Buying a foreclosure or REO property in
What is an REO?
REO's or Real Estate Owned are properties that have completed the foreclosure process and are currently possessed by the bank or mortgage company. This differs from a property up for foreclosure auction. If you buy a property during a foreclosure sale, you must pay at least the loan balance plus any interest and other fees amassed during the foreclosure process. The buyer must also be prepared to pay with cash in hand. And on top of all that, you'll receive the property completely as is. That may include current liens and even current tenants that need to be thrown out.
A REO, on the other hand, is a much neater and attractive transaction. The REO property didn't find a buyer during foreclosure auction. The bank now owns it. The lender will handle the removal of tax liens, evict occupants if needed and generally arrange for the issuance of a title insurance policy to the buyer at closing. Note that REOs may be exempt from normal disclosure requirements. For instance, in Calfornia, banks do not have to give a Transfer Disclosure Statement, a document that usually requires sellers to reveal any defects they are informed of.
Are REO's a bargain in Ocala?
It is commonly believed that any REO must be a good deal and an opportunity for easy money. This simply isn't true. You have to be very careful about buying a REO if your intent is profit from the sell. While it's true that the bank is often anxious to sell it promptly, they are also strongly motivated to get as much as they can for it. When contemplating the value of a REO, you need to look closely at comparable sales in the neighborhood and be sure to take into account the time and cost of any repairs or remodeling needed to prepare the house for resale. There are bargains with potential to make money, and many people do very well buying and selling foreclosures. However there are also many REO's that are not good buys and may not be money makers.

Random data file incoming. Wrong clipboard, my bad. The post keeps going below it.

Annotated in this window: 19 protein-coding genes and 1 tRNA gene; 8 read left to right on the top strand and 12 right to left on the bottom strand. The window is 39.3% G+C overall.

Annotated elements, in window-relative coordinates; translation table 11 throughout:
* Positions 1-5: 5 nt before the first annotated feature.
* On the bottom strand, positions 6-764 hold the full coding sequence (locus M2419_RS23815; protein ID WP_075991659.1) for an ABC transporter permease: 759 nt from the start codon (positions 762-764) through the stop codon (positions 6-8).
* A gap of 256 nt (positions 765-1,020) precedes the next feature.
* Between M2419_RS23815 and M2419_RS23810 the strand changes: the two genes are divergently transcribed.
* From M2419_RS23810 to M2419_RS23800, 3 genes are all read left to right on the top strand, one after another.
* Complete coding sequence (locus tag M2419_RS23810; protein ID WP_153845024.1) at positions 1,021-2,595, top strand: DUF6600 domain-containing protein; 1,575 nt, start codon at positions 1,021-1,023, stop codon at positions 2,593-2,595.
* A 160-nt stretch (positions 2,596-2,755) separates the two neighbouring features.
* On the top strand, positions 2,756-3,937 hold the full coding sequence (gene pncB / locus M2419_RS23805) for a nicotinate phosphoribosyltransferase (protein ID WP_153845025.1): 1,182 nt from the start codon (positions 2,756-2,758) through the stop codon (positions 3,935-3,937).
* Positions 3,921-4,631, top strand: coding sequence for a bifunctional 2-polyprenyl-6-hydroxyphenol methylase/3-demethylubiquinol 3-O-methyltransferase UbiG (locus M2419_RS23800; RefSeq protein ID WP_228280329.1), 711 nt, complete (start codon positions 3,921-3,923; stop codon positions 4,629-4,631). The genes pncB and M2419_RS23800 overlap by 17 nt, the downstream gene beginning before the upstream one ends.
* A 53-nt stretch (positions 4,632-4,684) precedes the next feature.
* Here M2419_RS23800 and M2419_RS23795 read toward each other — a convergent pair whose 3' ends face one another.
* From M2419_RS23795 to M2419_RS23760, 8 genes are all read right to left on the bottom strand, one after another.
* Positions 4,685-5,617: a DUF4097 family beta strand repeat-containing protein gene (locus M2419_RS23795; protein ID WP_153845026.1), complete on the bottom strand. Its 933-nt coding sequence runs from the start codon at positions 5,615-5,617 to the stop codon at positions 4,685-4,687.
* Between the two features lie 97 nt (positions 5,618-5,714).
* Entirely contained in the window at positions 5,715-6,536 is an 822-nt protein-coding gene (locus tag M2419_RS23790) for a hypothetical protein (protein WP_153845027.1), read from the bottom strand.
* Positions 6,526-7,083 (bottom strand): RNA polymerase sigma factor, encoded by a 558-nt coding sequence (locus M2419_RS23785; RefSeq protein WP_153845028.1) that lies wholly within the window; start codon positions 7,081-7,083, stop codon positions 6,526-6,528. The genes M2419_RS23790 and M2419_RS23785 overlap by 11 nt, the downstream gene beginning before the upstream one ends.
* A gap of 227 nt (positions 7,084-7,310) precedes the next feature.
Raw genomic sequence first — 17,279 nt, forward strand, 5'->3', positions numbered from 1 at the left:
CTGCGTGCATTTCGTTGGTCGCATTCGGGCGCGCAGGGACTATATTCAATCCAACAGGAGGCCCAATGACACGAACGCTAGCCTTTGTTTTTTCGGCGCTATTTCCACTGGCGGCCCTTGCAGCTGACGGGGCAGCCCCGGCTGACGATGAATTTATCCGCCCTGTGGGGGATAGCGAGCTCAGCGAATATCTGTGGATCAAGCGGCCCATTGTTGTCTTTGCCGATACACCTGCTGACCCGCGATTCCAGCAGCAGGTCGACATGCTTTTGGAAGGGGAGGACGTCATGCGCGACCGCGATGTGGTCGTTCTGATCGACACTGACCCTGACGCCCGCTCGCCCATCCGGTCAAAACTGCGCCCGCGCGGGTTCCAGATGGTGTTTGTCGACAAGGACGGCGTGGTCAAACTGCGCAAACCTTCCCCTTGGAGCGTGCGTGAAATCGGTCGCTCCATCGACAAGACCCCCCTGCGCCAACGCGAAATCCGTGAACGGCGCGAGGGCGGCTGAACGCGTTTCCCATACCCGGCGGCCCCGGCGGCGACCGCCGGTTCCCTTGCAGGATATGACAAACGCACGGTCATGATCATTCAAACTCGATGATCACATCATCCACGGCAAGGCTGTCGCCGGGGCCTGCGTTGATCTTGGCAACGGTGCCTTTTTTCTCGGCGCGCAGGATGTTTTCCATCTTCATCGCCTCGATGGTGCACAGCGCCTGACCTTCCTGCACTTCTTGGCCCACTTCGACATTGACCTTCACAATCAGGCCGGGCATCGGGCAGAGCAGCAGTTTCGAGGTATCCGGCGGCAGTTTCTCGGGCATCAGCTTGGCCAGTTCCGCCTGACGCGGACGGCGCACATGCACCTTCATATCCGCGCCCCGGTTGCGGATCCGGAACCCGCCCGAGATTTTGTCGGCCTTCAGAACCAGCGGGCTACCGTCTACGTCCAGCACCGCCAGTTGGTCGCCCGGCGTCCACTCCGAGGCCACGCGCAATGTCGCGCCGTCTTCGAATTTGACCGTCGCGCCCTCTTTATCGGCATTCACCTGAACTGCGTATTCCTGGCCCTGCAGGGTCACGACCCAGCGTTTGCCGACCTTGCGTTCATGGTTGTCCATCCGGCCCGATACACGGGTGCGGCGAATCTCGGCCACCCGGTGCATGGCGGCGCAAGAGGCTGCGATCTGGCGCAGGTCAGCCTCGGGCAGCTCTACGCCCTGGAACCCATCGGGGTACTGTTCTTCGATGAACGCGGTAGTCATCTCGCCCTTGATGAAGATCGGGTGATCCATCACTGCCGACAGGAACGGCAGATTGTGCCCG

Time to make an offer?
Most mortgage companies have a REO department that you'll work with while buying a REO property from them. Usually the REO department will use a listing agent to get their REO properties listed on the local MLS. Before making your offer, you'll want to contact either the listing agent or REO department at the bank and find out as much as you can about what they know concerning the condition of the property and what their process is for receiving offers. Since banks most commonly sell REO properties "as is", you may want to include an inspection contingency in your offer that gives you time to check for hidden damage and retract the offer if you find it.
As with making any offer on real estate, providing documentation of your ability to pay may make your offer more attractive, such as a pre-approval letter from a lender. Once you've submitted your offer, you can expect the bank to counter offer. Then it will be your decision whether to accept their counter, or make another counter offer. Understand, you'll be working with a process that usually involves a group of people at the bank, and they don't work evenings or weekends. It's not unusual for the process of offers and counter offers to take days or even weeks.